Saturday, August 10, 2013

Chisel, Chisel, Chiselers of the high standards of Canada's National Parks via portable fossil saws and helicopters

In the Globe and Mail newspaper this morning (August 9, 2013) is an article written by Carrie Tait on the findings of a NEW fossil bed found in Kootenay National Park, at the foot of Stanley Glacier:

Fossil hunters Jean-Bernard Caron and Robert Gaines walk through the wreckage of a forest fire, cross a creek by balancing on logs, hike up loose mountain rocks and lateral moraines above the treeline – all to reach the bottom of an ocean.


Sounds like they are pretty prudent, respectful, of their surroundings, eh?

They chisel, chisel, chisel the length of the middle of a rock until they see a fracture. Then they do the same at the fracture until the grey rock splits in two. The researchers inspect the face of the split rock, and if nothing excites them, they toss it aside and repeat the process. The repetition can be dull until they find new shapes – forms of life last spotted half a billion years ago.

“Usually there is a swear word and everyone turns around,” Prof. Caron says.


 Profs. Caron and Gaines are even more keen on another new fossil find. This new discovery, however, makes them cagey. They won’t reveal its location, save for hinting it is near the Stanley Glacier site. The newest Burgess Shale-like discovery further increases diversity in this neighbourhood of the animal kingdom, they say, and the quality of the preservation makes them giddy.

Even at the Stanley Glacier site there is plenty more work to do. A German adventurer found the first fossil here in 1996 and reported it to authorities. Preliminary scientific legwork followed in 2007, and the first expedition, led by Prof. Caron, started chiseling away here in August, 2008.


Profs. Caron and Gaines believe that expedition only scratched the surface. They did not have permission to camp near the site, so they had to trek to the fossil find, about two hours each way. The daily hike meant they returned home with fewer fossils, and fewer inches around their waists – they dubbed it the Burgess Shale Workout.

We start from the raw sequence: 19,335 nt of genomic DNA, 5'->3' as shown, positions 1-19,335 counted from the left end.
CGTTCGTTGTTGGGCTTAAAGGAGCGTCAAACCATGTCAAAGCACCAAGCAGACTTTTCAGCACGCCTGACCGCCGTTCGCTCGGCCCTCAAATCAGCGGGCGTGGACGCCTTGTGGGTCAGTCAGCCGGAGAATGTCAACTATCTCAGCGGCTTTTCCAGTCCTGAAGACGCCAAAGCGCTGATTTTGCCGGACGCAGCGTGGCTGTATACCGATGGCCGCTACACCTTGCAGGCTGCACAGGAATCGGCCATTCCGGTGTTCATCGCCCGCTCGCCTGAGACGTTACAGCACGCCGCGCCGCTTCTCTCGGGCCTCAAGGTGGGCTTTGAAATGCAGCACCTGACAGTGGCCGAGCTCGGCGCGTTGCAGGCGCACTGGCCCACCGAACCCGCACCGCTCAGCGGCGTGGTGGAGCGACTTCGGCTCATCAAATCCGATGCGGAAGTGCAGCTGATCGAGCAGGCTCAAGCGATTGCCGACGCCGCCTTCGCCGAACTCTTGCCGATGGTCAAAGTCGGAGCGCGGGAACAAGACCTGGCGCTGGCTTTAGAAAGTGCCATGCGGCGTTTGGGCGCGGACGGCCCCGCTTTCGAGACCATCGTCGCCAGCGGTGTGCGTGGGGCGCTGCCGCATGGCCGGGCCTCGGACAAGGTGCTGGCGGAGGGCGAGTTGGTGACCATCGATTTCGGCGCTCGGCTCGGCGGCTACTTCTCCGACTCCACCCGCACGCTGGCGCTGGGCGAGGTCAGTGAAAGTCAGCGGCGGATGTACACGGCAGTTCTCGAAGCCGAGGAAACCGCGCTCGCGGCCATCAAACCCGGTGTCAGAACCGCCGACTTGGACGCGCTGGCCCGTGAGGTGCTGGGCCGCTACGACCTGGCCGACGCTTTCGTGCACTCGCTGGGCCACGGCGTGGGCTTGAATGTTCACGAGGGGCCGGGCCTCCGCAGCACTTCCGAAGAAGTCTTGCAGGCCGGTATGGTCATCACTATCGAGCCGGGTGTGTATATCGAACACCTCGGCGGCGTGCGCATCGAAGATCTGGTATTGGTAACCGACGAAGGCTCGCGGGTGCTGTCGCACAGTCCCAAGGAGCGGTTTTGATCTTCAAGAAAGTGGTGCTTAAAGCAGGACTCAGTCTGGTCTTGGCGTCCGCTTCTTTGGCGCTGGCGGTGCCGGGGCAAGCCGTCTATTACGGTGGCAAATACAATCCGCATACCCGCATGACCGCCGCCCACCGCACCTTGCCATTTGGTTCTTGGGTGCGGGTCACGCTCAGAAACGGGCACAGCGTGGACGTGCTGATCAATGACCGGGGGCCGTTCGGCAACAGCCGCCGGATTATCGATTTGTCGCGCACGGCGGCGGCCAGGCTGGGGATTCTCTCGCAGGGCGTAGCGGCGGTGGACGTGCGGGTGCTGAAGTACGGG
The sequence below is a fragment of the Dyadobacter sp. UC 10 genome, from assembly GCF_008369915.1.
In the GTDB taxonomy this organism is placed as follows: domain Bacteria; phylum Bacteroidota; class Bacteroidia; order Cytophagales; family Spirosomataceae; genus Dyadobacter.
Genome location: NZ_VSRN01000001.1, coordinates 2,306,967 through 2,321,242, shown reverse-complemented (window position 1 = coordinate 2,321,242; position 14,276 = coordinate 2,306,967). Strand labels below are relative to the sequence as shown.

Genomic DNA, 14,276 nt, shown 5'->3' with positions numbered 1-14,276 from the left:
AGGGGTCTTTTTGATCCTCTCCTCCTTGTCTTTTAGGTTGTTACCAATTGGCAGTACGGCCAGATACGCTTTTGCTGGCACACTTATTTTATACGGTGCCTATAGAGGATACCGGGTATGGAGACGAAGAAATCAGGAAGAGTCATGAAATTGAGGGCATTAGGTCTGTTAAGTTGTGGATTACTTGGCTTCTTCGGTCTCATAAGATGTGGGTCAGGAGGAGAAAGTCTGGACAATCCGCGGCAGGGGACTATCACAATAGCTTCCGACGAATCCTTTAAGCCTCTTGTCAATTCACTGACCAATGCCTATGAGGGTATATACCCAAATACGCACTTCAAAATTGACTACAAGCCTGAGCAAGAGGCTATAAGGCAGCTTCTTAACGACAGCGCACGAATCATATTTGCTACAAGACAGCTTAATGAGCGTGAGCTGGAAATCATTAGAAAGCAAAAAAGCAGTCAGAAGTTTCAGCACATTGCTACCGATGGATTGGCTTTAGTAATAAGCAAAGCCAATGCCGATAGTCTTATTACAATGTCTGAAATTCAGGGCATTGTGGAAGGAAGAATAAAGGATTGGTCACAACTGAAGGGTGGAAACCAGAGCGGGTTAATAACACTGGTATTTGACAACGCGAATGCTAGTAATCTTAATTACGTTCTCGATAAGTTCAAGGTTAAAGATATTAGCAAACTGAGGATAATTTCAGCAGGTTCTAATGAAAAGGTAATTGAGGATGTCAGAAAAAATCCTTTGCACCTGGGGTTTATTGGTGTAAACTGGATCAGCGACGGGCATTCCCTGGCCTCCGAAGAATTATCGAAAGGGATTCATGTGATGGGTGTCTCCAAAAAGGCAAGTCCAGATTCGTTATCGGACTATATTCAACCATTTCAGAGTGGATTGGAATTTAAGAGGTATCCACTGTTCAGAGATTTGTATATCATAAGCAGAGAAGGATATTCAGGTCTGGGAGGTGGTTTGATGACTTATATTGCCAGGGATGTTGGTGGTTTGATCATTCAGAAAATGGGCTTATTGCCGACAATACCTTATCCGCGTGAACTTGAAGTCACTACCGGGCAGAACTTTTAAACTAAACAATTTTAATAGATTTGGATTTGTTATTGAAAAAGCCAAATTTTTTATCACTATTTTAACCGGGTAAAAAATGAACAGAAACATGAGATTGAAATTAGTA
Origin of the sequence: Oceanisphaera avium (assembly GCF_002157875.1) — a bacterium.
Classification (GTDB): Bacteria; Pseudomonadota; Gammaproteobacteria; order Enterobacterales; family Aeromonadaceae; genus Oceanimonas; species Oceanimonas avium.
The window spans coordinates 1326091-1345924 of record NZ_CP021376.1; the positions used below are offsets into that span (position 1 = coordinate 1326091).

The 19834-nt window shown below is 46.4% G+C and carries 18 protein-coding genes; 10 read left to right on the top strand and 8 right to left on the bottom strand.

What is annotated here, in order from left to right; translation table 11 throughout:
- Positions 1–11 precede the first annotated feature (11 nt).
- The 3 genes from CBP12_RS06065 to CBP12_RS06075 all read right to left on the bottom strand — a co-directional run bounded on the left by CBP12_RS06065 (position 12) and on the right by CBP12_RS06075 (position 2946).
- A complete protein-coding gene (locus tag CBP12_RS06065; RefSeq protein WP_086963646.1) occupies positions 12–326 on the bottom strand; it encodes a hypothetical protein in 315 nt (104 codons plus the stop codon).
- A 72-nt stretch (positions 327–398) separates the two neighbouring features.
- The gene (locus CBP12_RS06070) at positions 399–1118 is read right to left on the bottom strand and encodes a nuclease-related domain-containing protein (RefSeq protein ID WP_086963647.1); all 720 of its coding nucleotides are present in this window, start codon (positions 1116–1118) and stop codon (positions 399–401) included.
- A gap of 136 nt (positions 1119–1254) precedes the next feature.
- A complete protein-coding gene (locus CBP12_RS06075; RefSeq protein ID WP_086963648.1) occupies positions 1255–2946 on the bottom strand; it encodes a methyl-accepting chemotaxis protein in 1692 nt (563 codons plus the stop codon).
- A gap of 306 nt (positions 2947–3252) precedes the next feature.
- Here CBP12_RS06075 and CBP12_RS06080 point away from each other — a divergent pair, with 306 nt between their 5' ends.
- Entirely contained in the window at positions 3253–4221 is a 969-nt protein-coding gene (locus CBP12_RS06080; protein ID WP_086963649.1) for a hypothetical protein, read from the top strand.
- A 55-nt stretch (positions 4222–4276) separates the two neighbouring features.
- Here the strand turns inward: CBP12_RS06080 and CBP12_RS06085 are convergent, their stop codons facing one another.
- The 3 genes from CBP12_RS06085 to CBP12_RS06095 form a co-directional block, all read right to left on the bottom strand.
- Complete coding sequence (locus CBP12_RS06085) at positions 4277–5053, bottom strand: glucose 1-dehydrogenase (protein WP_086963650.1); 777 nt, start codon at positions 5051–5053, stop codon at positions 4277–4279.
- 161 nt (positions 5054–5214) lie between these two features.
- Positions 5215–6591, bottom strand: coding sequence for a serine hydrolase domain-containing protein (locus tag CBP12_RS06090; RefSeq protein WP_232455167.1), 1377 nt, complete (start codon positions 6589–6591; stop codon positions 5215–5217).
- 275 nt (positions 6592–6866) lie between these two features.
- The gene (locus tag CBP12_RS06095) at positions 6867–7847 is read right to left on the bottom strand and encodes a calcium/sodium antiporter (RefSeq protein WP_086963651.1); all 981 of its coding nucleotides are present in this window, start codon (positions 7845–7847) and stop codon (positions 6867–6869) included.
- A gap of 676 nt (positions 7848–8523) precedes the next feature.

Next time they are allowed back to the field – they need Parks Canada’s permission to search for and remove fossils – the scientists would love to trade their chisels for jackhammers to get further inside the mountains. Prof. Gaines, who conducted his PhD research in western Utah, puts the potential in perspective.


UNESCO World Heritage Centre

World List UNESCO long list

Canadian Rocky Mountains UNESCO short list

Now here's the rub, with the Globe and Mail story, because of an earlier story on the same "Chisels", in 2010.  In the report above, the scene is set whereby the scientists are using hard labour to get to and from the site AND not leaving anything behind at their campsite .... that might damage the environment.... nothing foreign to taint the high standards expected from a UNESCO billing... 

Pomona College

New Fossil Bed Discovery by Royal Ontario Museum/Pomona College Team Challenges Assumptions

About Famous Fossil Site  By Cynthia Peters 4:09 pm September 2, 2010 Research, Faculty

Robert Gaines, professor of geology at Pomona College, is part of an exploration team that discovered a new fossil deposit whose existence challenges long-held assumptions about the Burgess Shale, which is famous for its exceptional preservation of soft-bodied fossils of the Cambrian-era, during the dawn of animal life.

The discovery, “A new Burgess Shale-type assemblage from the ‘thin’ Stephen Formation of the southern Canadian Rockies,” was reported in the September 2010 issue of Geology. (Abstract)

“The classic Burgess Shale deposits,” explains Gaines, “are found at the base of a large underwater cliff. What is preserved there is extraordinary: We find eyes, antennae, guts and other soft body parts that normally stand no chance of fossilization. The cliff was thought to be important in producing mudslides that transported the organisms from their living environment to a habitat that was hostile but great for preservation. The new locality challenges that assumption.”